The Phillies entered the season with high hopes thanks to a productive off season. The additions of Harper, Realmuto, McCutchen, and Segura had fans dreaming of the postseason for the first time in years. It’s been a bit of an uneven ride, but the “unofficial” first half is now in the books, and they have a 47-43 record to show for it – good enough for a wild card spot. As nice as that is, the first half also exposed some weaknesses around the roster. It’s become apparent that in order for these Phillies to play October baseball, they’ll need to make some moves. Let’s see if we can identify a few realistic targets (No, we will not be mentioning Mike Trout. Except to say that we won’t be talking about him).
First, let’s identify the potential “sellers” this year – teams that look like they’re already out of it, and are ready to sell current production for a chance of future success. A glance at the standings is a good proxy. From the standings, there are 9 teams that look like sellers.
- Blue jays
- White Sox
We can probably safely eliminate the Mets from this list – after all, take a look at the trade history between the two teams. Only four trades this millenium.
Okay, so we have our list of sellers. Now to get a list of trade-able players. In order for a player to be a trade candidate, he has to:
- Not have an onerous contract
- Play a position of need
- Be good
Given the Phillies weaknesses, we will look at both hitters and pitchers. This week, however, we’ll stick with hitters. On the position player side, there are 111 players that have at least 100 PA from our list of sellers. Some of these are obvious no-go’s – we’re not trading for Miguel Cabrera (bad contract) or Vlad Guerrero Jr. (Likely untouchable). Let’s prune this list down to the most acquirable players – rentals.
When a team is going nowhere, there’s little reason to hold onto a player who will be a free agent at year’s end. Teams know they can’t go from bad to good overnight, so any player who’s unlikely to be around during their next contention window is trade bait. Using MLB Trade Rumors list of free agents (see 2019-20 Free Agents, 2020-21 Free Agents), I’ve removed every hitter that isn’t a free agent in the near future.
That left us with a list of 28 hitters:
28! That’s not a lot to work with. And the pickings will just grow slimmer from here as we continue to find our targets.
Now, to identify our needs. Offensively, the Phillies haven’t been awful – 14th in runs scored, 15th in OBP, 19th in OPS – but the lineup has holes. Andrew McCutchen was one of the stronger hitters in the lineup before going down for the year, and while Kingery has stepped in admirably, outfield depth remains an issue. Looking around the diamond, I think it’s fair to say the Phillies could use infield help as well – Franco has been more cold than hot, and there’s not a lot of talent backing up Hoskins/Hernandez/Segura.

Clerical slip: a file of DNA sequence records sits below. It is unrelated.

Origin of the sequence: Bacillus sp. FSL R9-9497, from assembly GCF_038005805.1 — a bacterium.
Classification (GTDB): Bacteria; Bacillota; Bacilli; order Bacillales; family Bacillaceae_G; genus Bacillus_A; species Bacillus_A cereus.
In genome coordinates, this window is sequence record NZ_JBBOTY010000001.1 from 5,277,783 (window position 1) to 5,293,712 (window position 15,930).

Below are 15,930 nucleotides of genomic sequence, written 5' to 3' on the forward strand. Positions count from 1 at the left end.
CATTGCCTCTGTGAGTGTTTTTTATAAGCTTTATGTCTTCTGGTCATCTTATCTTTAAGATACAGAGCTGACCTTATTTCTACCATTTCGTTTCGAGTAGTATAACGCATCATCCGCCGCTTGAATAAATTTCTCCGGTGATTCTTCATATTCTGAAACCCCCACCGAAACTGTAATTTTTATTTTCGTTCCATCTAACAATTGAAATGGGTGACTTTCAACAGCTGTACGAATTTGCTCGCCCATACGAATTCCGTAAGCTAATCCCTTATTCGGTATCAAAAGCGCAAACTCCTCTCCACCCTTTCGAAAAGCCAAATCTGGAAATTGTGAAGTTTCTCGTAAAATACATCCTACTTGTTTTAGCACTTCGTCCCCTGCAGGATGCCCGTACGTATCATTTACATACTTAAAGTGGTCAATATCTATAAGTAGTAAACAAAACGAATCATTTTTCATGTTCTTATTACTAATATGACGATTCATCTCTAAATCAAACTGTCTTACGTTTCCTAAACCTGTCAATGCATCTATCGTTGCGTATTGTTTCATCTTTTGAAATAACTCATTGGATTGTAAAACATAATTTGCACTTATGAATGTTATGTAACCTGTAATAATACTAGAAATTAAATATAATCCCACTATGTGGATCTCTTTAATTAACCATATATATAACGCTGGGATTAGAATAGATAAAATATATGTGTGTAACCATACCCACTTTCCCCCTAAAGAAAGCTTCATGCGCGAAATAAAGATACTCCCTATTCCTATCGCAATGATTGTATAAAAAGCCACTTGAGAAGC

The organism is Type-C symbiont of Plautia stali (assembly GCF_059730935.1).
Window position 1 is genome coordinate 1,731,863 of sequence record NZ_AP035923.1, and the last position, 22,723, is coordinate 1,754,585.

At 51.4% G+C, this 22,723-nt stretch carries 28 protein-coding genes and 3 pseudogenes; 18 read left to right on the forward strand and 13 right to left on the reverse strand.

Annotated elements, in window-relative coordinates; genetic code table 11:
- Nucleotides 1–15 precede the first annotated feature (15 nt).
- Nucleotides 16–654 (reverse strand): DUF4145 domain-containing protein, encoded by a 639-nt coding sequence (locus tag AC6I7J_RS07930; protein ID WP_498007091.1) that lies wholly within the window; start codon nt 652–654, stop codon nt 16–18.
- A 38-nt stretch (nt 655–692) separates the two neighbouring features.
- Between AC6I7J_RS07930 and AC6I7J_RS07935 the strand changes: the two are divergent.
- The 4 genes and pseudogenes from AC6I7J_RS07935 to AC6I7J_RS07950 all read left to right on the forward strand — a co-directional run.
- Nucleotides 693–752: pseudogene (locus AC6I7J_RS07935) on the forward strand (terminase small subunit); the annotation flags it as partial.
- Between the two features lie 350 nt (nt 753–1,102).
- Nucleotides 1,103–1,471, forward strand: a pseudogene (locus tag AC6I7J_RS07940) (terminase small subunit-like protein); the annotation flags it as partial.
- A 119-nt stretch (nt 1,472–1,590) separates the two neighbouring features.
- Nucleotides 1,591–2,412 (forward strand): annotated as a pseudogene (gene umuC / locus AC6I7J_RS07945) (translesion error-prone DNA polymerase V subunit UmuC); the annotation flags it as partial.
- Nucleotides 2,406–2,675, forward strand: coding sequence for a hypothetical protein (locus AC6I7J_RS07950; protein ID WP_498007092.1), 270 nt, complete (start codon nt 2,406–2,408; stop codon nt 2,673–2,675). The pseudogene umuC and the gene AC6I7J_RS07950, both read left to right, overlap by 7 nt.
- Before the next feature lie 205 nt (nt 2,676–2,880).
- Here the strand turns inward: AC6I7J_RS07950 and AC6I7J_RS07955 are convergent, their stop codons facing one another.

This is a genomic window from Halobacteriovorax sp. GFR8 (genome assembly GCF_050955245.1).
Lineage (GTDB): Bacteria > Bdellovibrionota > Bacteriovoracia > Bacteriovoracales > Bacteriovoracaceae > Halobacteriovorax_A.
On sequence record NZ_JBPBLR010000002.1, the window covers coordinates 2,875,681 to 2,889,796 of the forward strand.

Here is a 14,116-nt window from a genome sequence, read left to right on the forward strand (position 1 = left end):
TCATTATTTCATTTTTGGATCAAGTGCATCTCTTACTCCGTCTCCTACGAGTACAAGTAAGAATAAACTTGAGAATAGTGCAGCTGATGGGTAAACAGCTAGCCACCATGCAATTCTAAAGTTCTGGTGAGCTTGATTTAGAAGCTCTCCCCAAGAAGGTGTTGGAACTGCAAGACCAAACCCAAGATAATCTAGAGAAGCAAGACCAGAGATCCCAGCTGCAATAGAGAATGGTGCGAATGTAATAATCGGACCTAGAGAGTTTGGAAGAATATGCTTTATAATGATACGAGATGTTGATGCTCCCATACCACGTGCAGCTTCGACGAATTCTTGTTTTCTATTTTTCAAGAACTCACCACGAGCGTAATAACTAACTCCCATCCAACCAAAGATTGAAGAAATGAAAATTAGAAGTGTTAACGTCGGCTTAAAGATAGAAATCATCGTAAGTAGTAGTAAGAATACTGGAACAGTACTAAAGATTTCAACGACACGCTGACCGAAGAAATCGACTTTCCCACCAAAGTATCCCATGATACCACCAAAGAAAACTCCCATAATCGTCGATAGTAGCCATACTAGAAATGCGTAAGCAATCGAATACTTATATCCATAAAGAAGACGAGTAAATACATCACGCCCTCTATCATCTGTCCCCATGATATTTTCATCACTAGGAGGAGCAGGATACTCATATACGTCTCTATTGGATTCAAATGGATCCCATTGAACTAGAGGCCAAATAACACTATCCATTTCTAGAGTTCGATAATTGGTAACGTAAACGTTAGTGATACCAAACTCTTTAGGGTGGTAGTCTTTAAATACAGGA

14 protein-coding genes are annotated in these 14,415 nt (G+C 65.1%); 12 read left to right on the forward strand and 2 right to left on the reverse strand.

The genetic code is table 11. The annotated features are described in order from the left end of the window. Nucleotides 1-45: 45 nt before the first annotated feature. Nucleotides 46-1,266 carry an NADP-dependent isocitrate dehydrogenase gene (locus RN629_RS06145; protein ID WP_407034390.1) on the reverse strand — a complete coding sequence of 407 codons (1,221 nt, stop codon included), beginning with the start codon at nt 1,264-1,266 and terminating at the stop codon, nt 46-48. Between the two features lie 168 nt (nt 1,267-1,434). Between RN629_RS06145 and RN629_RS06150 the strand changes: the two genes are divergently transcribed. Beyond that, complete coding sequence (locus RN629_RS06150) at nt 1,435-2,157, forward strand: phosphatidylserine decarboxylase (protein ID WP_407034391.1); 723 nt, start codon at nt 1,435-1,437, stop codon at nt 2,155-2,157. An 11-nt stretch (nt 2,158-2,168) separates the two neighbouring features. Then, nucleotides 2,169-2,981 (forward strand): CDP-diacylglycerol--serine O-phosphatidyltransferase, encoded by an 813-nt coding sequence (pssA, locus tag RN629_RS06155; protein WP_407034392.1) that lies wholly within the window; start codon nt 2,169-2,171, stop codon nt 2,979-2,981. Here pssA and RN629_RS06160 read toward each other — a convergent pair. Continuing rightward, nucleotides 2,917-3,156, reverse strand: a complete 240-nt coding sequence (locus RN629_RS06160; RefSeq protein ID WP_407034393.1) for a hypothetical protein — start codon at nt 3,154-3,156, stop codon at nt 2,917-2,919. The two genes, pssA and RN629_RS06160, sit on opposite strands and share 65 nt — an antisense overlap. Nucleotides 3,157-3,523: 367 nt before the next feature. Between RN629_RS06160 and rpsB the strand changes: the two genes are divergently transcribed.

tl;dr: Phillies needs-
- Outfield (preferably with the ability to play CF)
- Third Base
- Utility Infield/Bench
That’s a wide net to cast, but can still help us remove some names from our list. Anyone who’s primarily a 1B, DH, or Catcher should be removed. That widdles our list down to 21.
So we have our list of potential fits, but there’s still one more filter to go through – who’s actually good? This is a bit of a complicated question. If you’re wondering why I don’t just sort by OPS, let me remind you about Asdrubal Cabrera. When the Phillies traded for Cabrera last year, he had an .817 OPS – quite solidly above average, but this OPS was fueled by an unsustainably high 16.2 HR/FB% (His career average was 9.7%). Post-trade, that HR/FB% dropped to 9.3%, and his OPS tanked to .678. Past performance doesn’t always equal future success.
So rather than “Who has been good”, what we’re looking for is “who’s likely to BE good?”. To give a general overview, I looked at BABIP, HR/FB%, Barrel Rate, and BA – xBA to figure out who’s overachieving, who’s underachieving, and who’s resultRoms matches their underlying stats. What I hoped to end up with is a list of players who can contribute to the team – either with their bat, their speed, or their defense.
After sorting through the stats and removing the pretenders and offenders, I was left with 8 possible trade targets.
Look out, Roman Quinn and Sean Rodriguez. Any of the players above here could be replacing your non-production. Obviously, there are caveats with each of them, and with players like Harrison or Hamilton the price better be “cheap as free” in order to justify taking a risk on the bounce-back. But Sandoval, Dietrich, Castellanos, or Puig would be upgrades over what we have. If the Phillies end up in a position to buy at the deadline, I hope they end up with one of these players – both to better the team and to make me look smart.